Training at Duke

More than 1,000 GME residents and fellows train at Duke Health,in programs ranging from very small sub-specialty fellowships to large specialty programs. Each person makes Duke Health special—providing opportunities to forge enduring relationships with world-class faculty, resident and fellow colleagues, other members of the health care team, and most importantly, patients and families. U.S. News & World Report ranks our training programs among the top programs in the nation.

Virtual Tour

Take an interactive, virtual tour of Duke Health's facilities, including Duke University Hospital, Duke Medicine Pavilion, Duke Clinic, and other locations here.

Graduate Medical Education

Duke's Graduate Medical Education programs have more 1,000 GME trainees here in programs ranging from very small subspecialty fellowships to large core specialty programs. Trainees come from schools all over the United States and dozens of countries. Each program has its own personality but all of our program directors share our GME staff’s commitment to providing an outstanding educational experience for every resident or fellow.Learn more about Graduate Medical Education at Duke at their Training Programs page and in the Applicants section of their website.

Living in Durham

Duke Health is located in Durham, N.C., which is  recognized for its availability of jobs, relatively low cost of living, affordable housing, safe streets, culture, nationally ranked food scene, and diversity. In 2019, U.S. World & News Report ranked Raleigh and Durham one as of its top 10 Best Places to Live nationwide. Durham is part of North Carolina’s Research Triangle, one of three cities each anchored by a major university: Duke and N.C. Central University in Durham, North Carolina State University in Raleigh, and the University of North Carolina at Chapel Hill in Chapel Hill. Read more about life in Durham, or watch a video about the Bull City here.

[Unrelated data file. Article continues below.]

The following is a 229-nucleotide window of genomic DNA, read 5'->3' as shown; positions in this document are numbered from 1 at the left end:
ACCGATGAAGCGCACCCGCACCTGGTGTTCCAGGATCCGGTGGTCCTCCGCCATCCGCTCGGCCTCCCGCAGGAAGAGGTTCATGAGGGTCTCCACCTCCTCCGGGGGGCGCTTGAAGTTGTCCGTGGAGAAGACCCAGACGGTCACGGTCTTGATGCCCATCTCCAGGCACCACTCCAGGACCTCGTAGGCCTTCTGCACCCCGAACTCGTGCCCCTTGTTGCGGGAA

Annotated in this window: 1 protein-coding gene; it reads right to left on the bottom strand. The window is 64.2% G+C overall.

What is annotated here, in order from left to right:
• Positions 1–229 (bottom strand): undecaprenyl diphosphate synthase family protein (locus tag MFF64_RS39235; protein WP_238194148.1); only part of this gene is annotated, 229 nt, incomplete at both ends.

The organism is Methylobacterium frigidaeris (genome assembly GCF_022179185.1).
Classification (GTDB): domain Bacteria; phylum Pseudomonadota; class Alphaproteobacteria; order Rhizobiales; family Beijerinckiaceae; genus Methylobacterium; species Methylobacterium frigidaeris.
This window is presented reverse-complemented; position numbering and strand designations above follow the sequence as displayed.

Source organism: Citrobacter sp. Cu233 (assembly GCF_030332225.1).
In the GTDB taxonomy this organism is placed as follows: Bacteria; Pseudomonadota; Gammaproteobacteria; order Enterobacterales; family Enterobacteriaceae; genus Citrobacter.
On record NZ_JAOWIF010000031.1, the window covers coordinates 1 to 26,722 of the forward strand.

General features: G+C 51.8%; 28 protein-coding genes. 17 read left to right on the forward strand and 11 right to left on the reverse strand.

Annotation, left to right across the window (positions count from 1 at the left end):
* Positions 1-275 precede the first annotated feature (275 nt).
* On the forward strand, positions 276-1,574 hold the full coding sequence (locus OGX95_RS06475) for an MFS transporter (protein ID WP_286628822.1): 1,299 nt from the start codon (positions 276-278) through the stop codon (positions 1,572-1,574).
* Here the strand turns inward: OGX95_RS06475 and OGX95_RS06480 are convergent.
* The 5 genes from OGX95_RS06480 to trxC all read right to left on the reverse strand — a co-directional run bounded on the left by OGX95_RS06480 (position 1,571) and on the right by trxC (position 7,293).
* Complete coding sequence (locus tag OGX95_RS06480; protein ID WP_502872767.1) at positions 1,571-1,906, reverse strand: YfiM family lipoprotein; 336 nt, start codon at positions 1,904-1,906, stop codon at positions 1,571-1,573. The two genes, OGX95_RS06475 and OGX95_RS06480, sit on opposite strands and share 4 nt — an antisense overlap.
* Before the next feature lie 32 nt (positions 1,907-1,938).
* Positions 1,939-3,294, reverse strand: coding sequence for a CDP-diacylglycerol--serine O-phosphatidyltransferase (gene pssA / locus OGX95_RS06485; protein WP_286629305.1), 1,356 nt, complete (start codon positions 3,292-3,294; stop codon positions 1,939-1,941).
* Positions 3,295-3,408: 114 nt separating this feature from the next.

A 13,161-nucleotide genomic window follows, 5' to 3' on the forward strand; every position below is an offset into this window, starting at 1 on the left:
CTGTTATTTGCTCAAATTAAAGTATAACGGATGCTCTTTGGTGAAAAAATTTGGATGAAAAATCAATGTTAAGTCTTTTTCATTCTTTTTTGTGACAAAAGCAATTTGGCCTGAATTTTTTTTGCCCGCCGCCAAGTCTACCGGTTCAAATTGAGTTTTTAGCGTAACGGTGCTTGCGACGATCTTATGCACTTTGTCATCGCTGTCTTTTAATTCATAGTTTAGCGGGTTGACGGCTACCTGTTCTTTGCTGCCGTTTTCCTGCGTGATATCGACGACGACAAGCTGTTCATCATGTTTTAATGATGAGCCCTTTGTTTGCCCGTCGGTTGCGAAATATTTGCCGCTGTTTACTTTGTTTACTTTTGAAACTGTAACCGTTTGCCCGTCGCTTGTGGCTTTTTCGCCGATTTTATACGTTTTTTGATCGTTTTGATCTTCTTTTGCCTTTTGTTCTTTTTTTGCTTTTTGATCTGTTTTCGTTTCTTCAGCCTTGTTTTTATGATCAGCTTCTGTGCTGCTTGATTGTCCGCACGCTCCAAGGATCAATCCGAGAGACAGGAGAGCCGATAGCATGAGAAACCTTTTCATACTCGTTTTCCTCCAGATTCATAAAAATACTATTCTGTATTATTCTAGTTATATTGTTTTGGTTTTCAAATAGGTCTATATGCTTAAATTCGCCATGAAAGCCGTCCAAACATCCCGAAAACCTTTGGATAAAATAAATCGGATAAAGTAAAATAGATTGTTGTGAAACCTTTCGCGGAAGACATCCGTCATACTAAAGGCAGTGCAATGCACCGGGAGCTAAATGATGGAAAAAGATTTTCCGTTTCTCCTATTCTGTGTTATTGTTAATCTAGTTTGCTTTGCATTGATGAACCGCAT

In addition to living in these communities, Duke Health strive to improve the health of people and neighborhoods and promote good will as ambassadors of the communities we serve. Faculty, staff, trainees, and students are engaged in programs and services with our community partners to achieve shared goals.

Cory Myers, DO, had a long-standing interest in the brain and neuroscience, considering research and psychiatry before settling on neurology.

The first month of 2022 saw the publication of 18 new peer-reviewed journal articles from members of the Duke Neurology Department.

Research authored by members of the Duke Neurology Department published during the final month of 2021 advanced our knowledge of stroke, epilepsy, dystonia, and other conditions.

As a medical student, Mohanad AlGaeed, MD, was fascinated by the way a simple neurological history and exam could allow doctors to localize a problem and make an appropriate diagnosis.